Monday, February 17, 2014

Age inappropriate reading

Twitter is a great consumer of writing time but it is also a place where I have met many interesting people, seen some beautiful and startling images, picked up some actual work and had some fascinating discussions (all conducted in chunks of 140 characters, which at least has the benefit of preventing any of us from turning into the Bore at the Party).

Today a question from brand-new Twitter pal @RosieScribble caught my eye: Quick question. Anyone read a Young Adult book and if so which one? Interested in the number of YA books actually read by adults. Thanks. 
I write (and read) YA novels so this topic interests me a lot. Gentle reader, believe it or not, I was once a teenager. That‘s me on the left there, at the tender age of eighteen, a terrifying thirty-one years ago. I am now almost old enough to be my own Granny. And yet, I love to write and read books with much younger protagonists. Why?

I know I‘m not the only one. A report in Publisher‘s Weekly in 2012 revealed that 55% of YA books are purchased by adults, and that 78% of the time these adults are buying the books for themselves, not for a teen relative. I‘ve never had such accurate statistics on the readers of my own novels, but I do receive at least as many comments, emails and social media messages from adults as I do from teens. The last of these was from the mother of an adult friend of mine (ie over 60) who had borrowed her copy of Silent Saturday and "has not been able to stop reading it."

So what is going on here? Are we all a bunch of wistful kidults? Are adult books "too hard" for some readers? Are YA books easier and more relaxing to read? (Considering the subject matter of some of them, I‘d say no to that last one, at least as a generalisation.)

Personally, when I am writing my novels (as opposed to my adult ghost stories) I don‘t consciously try to change my style because I am writing "YA". When I was still that fresh-faced teen pictured above, I was cheerfully reading Edwardian adventure novels and English classics. I didn‘t need to have the vocabulary narrowed or the content dumbed down just because I had only just reached voting age. If I feel like putting a word like "palimpsest" into one of my novels (The Glass Demon, actually) I don‘t hold back. Unusual words are what Google is for, anyway.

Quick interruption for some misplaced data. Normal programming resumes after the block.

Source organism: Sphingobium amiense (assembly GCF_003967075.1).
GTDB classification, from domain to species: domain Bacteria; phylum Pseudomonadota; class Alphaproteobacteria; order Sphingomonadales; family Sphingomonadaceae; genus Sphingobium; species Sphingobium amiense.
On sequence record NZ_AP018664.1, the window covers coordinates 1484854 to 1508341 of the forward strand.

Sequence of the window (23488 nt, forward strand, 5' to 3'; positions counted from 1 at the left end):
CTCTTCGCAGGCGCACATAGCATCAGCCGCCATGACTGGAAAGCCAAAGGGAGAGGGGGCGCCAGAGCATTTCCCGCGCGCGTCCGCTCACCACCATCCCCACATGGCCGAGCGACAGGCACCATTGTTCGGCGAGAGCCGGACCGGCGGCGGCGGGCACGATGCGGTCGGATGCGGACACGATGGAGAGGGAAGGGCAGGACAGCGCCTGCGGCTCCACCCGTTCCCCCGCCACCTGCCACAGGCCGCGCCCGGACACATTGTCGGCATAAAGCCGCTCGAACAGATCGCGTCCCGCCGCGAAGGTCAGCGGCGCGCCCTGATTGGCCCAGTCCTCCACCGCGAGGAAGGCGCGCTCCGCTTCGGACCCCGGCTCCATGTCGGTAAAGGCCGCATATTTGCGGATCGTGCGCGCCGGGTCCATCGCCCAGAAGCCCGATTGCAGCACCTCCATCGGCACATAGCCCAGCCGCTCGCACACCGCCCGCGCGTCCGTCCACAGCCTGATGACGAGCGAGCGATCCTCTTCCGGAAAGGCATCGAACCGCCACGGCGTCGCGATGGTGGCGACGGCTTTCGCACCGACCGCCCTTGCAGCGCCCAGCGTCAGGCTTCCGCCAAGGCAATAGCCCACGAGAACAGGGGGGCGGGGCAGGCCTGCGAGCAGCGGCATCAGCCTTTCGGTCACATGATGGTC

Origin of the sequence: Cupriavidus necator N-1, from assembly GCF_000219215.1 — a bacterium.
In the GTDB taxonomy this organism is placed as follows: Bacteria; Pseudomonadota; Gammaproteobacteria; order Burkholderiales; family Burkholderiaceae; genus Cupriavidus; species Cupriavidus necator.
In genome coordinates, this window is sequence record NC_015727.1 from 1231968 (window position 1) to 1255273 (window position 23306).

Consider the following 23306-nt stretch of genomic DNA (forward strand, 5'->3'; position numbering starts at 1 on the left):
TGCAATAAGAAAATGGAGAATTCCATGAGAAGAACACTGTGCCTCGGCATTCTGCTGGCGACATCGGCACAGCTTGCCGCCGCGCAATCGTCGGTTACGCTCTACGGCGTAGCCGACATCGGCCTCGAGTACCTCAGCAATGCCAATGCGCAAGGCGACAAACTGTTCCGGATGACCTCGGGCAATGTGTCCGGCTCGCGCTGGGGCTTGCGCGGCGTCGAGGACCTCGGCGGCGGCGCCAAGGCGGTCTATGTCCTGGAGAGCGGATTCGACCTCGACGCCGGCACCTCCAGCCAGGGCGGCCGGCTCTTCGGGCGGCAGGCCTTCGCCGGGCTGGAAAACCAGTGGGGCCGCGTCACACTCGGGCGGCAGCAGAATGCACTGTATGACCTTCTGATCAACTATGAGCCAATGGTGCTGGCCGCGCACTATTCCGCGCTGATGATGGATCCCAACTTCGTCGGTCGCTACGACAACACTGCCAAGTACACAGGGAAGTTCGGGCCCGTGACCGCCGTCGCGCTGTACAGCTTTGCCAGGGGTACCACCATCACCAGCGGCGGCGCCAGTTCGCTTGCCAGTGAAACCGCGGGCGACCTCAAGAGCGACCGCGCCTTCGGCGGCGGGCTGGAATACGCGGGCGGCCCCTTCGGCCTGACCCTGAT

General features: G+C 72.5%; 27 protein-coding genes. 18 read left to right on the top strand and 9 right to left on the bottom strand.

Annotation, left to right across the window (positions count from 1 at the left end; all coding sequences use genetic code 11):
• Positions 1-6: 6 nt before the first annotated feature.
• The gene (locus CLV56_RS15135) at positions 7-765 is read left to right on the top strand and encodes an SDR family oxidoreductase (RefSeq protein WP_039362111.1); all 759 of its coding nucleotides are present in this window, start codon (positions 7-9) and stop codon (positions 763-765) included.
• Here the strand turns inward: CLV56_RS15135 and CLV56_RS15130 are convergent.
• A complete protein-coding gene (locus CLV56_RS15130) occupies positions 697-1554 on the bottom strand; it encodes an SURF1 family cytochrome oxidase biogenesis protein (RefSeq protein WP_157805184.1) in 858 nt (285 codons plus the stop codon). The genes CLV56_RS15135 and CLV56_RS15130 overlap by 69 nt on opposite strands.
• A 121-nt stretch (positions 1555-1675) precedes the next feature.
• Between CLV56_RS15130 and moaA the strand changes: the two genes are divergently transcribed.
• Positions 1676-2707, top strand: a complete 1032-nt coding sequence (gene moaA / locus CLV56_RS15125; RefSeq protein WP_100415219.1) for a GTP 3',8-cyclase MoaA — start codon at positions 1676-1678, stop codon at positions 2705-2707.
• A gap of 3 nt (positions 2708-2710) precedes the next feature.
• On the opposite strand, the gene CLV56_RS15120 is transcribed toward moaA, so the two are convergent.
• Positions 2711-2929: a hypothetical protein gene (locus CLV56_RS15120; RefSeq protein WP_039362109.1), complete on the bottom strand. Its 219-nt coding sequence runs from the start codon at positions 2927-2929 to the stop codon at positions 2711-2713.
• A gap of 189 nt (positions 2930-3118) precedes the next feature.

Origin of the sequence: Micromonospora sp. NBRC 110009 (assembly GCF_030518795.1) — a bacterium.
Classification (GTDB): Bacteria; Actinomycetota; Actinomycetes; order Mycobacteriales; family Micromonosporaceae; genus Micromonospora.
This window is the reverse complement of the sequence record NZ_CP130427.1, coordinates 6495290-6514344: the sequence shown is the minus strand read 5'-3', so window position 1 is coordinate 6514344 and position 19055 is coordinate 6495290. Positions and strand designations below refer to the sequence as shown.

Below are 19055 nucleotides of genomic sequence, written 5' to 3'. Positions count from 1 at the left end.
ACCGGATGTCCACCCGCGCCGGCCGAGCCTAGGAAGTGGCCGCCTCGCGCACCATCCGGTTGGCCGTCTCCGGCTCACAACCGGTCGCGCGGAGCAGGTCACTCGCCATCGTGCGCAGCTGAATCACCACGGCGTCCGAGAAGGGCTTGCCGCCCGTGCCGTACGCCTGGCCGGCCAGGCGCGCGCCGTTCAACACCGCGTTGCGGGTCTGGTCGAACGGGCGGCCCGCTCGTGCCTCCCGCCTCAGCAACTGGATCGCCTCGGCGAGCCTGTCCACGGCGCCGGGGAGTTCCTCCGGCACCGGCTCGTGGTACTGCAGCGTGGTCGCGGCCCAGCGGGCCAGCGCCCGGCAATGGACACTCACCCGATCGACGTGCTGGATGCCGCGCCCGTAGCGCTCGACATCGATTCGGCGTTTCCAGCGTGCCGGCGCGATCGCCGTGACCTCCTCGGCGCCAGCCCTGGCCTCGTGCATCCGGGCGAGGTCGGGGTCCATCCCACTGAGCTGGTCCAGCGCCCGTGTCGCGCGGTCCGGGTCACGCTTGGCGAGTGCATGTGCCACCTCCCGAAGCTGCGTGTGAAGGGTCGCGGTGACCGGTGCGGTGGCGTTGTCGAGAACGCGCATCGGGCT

So I don‘t think the style of my books says ADULTS KEEP OUT. What about the age of the protagonists? Pia Kolvenbach, the heroine of my first novel, The Vanishing of Katharina Linden, was only ten years old, although the story is related from the viewpoint of someone a decade older. Lin Fox in The Glass Demon is seventeen. Perhaps the oldest of my heroines will eventually be Veerle De Keyser from Silent Saturday, who is seventeen for most of that book but will be nineteen by the end of Urban Legends, the third book in the trilogy.

As a writer, I am drawn to younger protagonists. I like the fact that a younger heroine may be open to ideas that an older person might dismiss. Pia, for example, is prepared to entertain the idea that the series of disappearances in her home town of Bad M√ľnstereifel has some kind of supernatural explanation, and her investigations with her friend Stefan proceed on this basis. An adult might allow such an idea to pass briefly across their mind, but they‘d probably think twice about sharing it with anyone else, let alone breaking into someone‘s house and searching the cellar because of it.
And then there is Veerle in Silent Saturday, who spends her spare time doing urban exploration - breaking into derelict buildings and opulent villas whose owners are away. Of course, there is nothing to stop an adult having a go at this. I‘ve done a wee bit myself (the derelict ones, not the villas). But first I had to pick the kids up from school, put the washing in, think about what we were going to have for dinner...yes, there‘s a reason Veerle does more of that stuff than I do.